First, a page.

Meditation Quotes – Religion is a realization not talk

Meditation Benefits - Swami Vivekananda

Religion is a realization, not talk, not doctrines, nor theories, however beautiful all these may be. Religion is being and becoming, not hearing and acknowledging. It is not an intellectual assent; but the transformation of one’s whole life.

Swami Vivekananda

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Meditation Quotes: How does seeing the difference permit unity

Meditation Quotes Svami Prajnanpad

How does seeing the difference permit unity? Quite simply, because physically speaking there cannot be unity, since the physical plane consists of shapes, and all shapes are different. Unity only exists in the heart. It is a feeling: love. And in love the self disappears: only the other remains.

~ Svami Prajnanpad ~

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Goldie Hawn Promotes the Benefits of Meditation

Goldie Hawn wikimedia commons

Goldie Hawn promotes the benefits of meditation, which is a part of the MindUP™ curriculum. Meditation is integral and foundational to this program, a program which at its core philosophy seeks to transform and help children transform their lives by creating opportunities to develop necessary social and emotional skills.

The MindUP™ consists of fifteen lessons for three developmental levels including Pre-K through second grade; third through fifth grade; and, sixth through eighth grade.

The program is organized into four units, in which mindfulness meditation as a role.  “Let’s Get Focused,” the first unit, features “understanding mindful attention and focusing our awareness.” The second unit, “Paying Attention to Our Senses” includes;Mindful Listening; Mindful Seeing; Mindful Smelling; Mindful Tasting;  Mindful Movement I; Mindful Movement II.” In unit three, “It’s All About Attitude” includes the mindful practice of ‘perspective.’ The last unit is all mindfulness, “Taking Action Mindfully,” including; “Acting with Gratitude; Performing Acts of Kindness; Taking Mindful Action in Our Community.”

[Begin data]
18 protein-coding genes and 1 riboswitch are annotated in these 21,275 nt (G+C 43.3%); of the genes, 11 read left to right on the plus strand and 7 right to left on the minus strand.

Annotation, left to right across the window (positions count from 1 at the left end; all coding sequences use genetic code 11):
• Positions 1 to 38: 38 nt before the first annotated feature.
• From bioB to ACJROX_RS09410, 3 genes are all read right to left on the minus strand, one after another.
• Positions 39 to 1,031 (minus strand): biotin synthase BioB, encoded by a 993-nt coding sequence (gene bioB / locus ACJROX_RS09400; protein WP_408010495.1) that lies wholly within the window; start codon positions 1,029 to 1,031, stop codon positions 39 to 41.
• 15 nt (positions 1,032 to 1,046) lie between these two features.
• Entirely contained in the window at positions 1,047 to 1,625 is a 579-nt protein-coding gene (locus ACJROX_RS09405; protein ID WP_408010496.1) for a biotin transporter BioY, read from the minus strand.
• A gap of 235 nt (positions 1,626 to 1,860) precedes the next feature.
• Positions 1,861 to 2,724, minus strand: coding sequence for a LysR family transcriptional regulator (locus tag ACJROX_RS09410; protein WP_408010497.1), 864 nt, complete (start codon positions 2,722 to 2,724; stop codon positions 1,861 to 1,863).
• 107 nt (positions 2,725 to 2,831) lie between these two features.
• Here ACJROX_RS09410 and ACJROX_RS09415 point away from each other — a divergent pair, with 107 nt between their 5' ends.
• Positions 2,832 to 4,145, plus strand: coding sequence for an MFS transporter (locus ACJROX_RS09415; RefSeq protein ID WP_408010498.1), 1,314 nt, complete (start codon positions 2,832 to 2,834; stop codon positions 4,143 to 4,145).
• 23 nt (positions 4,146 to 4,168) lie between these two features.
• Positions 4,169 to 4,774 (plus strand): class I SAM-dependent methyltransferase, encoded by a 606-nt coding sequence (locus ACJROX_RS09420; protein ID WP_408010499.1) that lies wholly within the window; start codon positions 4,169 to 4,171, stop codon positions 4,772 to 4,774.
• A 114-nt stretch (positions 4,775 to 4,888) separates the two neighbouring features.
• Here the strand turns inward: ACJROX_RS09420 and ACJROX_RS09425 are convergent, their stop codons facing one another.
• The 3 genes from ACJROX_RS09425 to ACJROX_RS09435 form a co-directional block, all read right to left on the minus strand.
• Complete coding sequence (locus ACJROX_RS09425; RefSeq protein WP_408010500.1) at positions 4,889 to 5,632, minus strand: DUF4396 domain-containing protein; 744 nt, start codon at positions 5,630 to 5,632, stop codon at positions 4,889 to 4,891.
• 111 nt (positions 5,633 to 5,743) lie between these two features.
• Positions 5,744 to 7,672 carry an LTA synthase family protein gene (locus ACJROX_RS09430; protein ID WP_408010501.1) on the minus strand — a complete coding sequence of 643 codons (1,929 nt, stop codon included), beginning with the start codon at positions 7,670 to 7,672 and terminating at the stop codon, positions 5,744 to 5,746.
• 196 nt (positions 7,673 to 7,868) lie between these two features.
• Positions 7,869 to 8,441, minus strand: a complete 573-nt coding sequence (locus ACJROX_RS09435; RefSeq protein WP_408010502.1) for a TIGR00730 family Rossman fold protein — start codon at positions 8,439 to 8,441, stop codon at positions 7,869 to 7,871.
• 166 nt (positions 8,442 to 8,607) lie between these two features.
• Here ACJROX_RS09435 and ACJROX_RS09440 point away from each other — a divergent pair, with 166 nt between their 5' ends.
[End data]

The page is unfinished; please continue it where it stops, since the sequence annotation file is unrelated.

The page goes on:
It’s easy to see how Goldie Hawn’s vision to bring mindfulness to the classroom has evolved. An article by Ingrid Wickelgren, on the Scientific American blog reviewed Hawn’s address at the Second Annual Aspen Brain Forum speaks directly to the programs evolution. Here’s Ingrid’s take on it…

“Hawn spoke without notes, claiming to be a born communicator, a claim she backed up by her performance. As she talked, it occurred to me that vivaciousness and beauty did not alone propel her to stardom. Unlike most people who wing it, Hawn strung together rhythmic sentences that made sense. If the neuroscience community was going to be delivered an advocate, they could have done a lot worse.

She answered the obvious question first: Why is Goldie Hawn speaking at a brain conference? I already partly knew the answer. Just as any 7-year-old can now do, I had looked it up on the web. Six years ago Hawn established a nonprofit group called The Hawn Foundation “to promote children’s academic success in school and in life through social and emotional learning.” It is based on the notion that kids’ intellects do not exist in isolation from their emotions, their connections to others or the rest of their bodies. The MindUp program, the Foundation’s signature educational initiative, is designed to address these oft-neglected components of learning. It was a perfect fit for the forum, which this year addressed “The Cognitive Neuroscience of Learning: Implications for Education.” But more on that in a bit.

Hawn’s version was more personal. Decades ago (in 1972 she said), when she became famous, she felt newly anxious and something hard to imagine happened: she lost her signature smile. The change was foreign to Hawn—and not welcome. “When I was 11 years old, I decided that what I wanted to be in life was happy,” she said. “I thought, `All I want to do is hold onto this joy, this tickle I had when I was little.’” Having lost that tickle Hawn went spelunking, in her own psyche. She saw psychologists and began meditating, embarking on a nine-year psychological journey. Such an adventure might make lesser folks crazy or depressed in itself, but Hawn became surprisingly analytical about it. It led, she said, to her first understanding of the brain, “what it can do, how it can change.” She was particularly interested in neuroscience and spirituality, fancying questions such as “What is that God part of the brain?”

Hawn moved to rainy Vancouver, because her son, Wyatt, wanted to play hockey. While watching the rain outside her meditation room sometime in 2002, Hawn’s quest turned outward—in particular, to children. “I was a happy child,” she recalled. “I signed all my 4th grade papers, “Love, Goldie.” But in the wake of 9/11, she perceived U.S. children as being profoundly unhappy. “And I thought why can’t we do something that gets kids to understand their potential? Why don’t we teach our kids about the brain?”